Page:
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SHOP TALK : Now Could Be Right Time to Buy Computer : It's a buyer's market. Competition among manufacturers is fierce and the price range between major brands has narrowed.

January 13, 1994|LEO SMITH | SPECIAL TO THE TIMES

Last month Comp USA, one of the leading computer chains, opened a store at Oxnard's Rose Avenue shopping center. It didn't get the attention Walmart got when it opened there, but the computer store's arrival sure seemed to please local computer folks.

Not that the store's presence makes it any more palatable to plunk down a couple thousand dollars on something you can't drive or live in. It just provides more from which to choose.

This might be a good sign for those of you computer illiterates out there who have been waiting for just the right time to take that plunge into the computer world. Not only is there more selection locally, but the computer market in general is in good shape.

"It's a great time to buy computers," said Jerry Reiter, a salesman and technician at Computer Village in Ventura. "The industry has probably doubled over the last six months to a year."

Reiter said prices between rival computer makers, such as Macintosh and IBM, are far more competitive than they once were. Macs used to be substantially more expensive than IBMs. Also IBMs are closer in price to their clones than they ever have been.

Now, before you go running off on your high-tech journey, we thought we'd give you some basic shopping tips, without getting too technical.

Computer shopping is no easy task. You probably figured that one out yourself. Like buying a car, a house and other investment items, purchasing a computer is not to be rushed into. First, sit down and figure out a few things before shopping around.

"What are your computing needs? Define your short-range and long-range needs," said Bob Barbabella, owner of Data Connections in Simi Valley. "Then determine what computer is going to meet those needs. A lot of people have no idea and they are going to want to find a computer store where the people are knowledgeable and will take the time to help them."

We took Barbabella's advice and checked out a few shops. Generally everyone was friendly enough. People at the Good Guys, Circuit City, and Comp USA were all willing to help and to answer questions they must have heard a thousand times.

One thing that concerned us, however, was that we asked the same technical questions of different salespeople and got different answers. People tended to be more knowledgeable about computers at stores that specialize in computers. If you're a first-time buyer that can be critical.

Sometimes things aren't what they seem. And sometimes it's hard to tell what things seem to be anyway.

"You've got to know what you're buying. Know what's inside the box," said Barbabella. "If there's no name on a car and you can't look under the hood, you wouldn't buy it. But people do that all the time when dealing with a computer. We tell people you don't want to be penny-wise and pound-foolish. Rarely, rarely, rarely is the lowest buy the best deal."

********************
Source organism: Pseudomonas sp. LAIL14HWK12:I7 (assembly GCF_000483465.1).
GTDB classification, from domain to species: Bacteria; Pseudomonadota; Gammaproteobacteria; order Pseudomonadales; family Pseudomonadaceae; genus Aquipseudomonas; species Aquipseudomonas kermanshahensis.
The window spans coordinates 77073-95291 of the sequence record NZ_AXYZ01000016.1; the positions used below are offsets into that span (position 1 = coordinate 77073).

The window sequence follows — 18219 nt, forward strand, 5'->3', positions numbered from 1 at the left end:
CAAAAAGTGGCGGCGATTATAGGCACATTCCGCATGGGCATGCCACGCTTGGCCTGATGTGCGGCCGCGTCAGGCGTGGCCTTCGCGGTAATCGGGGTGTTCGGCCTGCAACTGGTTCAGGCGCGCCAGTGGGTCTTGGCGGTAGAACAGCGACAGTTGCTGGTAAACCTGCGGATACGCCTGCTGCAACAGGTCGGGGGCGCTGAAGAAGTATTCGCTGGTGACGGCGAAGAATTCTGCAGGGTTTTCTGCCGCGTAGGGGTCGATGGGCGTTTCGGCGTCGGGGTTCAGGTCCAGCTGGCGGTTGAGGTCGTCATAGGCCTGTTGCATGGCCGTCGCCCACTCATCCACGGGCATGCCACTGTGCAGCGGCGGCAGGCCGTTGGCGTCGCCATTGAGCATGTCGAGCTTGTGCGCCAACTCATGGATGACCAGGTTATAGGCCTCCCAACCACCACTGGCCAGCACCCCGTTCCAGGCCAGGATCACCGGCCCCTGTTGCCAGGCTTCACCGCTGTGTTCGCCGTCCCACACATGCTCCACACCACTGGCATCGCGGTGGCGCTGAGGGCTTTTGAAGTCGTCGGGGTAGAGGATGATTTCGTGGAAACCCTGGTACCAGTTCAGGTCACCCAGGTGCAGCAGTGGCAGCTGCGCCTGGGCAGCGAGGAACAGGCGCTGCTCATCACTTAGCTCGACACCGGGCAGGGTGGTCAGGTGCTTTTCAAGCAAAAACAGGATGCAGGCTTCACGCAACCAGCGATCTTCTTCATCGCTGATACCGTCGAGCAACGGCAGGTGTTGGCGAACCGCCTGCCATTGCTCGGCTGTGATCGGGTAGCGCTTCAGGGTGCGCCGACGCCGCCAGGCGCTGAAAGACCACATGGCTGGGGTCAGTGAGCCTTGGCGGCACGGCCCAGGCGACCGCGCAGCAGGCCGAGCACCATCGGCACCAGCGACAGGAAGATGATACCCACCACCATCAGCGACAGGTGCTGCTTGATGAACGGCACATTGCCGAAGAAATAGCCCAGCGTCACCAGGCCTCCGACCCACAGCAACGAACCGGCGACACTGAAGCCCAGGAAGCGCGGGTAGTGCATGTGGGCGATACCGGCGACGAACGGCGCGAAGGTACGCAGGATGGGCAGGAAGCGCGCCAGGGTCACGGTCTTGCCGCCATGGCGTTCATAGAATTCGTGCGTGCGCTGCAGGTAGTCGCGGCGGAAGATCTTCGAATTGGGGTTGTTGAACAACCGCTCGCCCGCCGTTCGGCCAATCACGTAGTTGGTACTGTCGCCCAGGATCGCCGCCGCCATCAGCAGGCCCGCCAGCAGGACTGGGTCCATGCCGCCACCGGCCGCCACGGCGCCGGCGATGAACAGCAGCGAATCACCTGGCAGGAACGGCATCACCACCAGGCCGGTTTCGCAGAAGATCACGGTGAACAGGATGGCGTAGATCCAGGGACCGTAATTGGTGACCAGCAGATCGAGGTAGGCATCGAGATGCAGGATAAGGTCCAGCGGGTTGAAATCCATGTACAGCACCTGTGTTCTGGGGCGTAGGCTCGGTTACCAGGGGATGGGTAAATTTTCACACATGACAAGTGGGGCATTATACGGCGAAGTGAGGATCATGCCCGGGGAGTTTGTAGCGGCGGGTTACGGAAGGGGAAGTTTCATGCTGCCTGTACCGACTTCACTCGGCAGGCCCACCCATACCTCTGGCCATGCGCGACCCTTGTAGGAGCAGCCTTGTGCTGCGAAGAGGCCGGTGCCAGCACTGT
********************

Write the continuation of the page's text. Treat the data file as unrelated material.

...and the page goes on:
Part of the decision process is determining which computer system to go with: IBM (or versions of it) or Macintosh. Reiter has a simple answer for people who ask.

"I ask them what they're going to be using the computer for. If this is their first time with a computer and they have no knowledge, I recommend Mac. If they have knowledge and they are going to be using it in business, I recommend IBM. I wouldn't let someone sell you on a monstrous machine if all you're going to do is write letters."

In addition to the overwhelming choices out there, computer technology is changing so rapidly that the machine that is "in" today may be old stuff tomorrow--or sooner. There's that fear--for first-time buyers in particular--that by the time you learn how to use the equipment you're about to purchase, it already will be obsolete.

"I could sell you something and a half-hour later something new is on the market. It's no different with cars or TVs," said Reiter. "I recommend people buy a higher-end computer over a lower-end computer because they might not outgrow it as quickly."

Not that the older versions won't work. Many older computers can handle the faster software available today. But there are many that can't. Barbabella said it is important to find a machine that can be upgraded if necessary.

When you feel like you're ready to hit the stores, grab a few local publications and check out the computer ads. At some point--probably sooner than later--you'll have to balance your computer needs with how much you can afford to spend.

Just about everything is on sale somewhere these days and many older computer systems have dropped in price. These ads are nice to have in hand when you visit stores, because many local shops, Comp USA and the Good Guys among them, will often offer to match advertised prices.

A final word of advice: You will probably want to consider shopping at a store where assistance by phone or in person is available, should something go wrong with your machine. It's nice to know you can get help when necessary.

Leo Smith is a regular contributor to Ventura County Life. Write to him at 5200 Valentine Road, Suite 140, Ventura, 93003 or send faxes to 658-5576.

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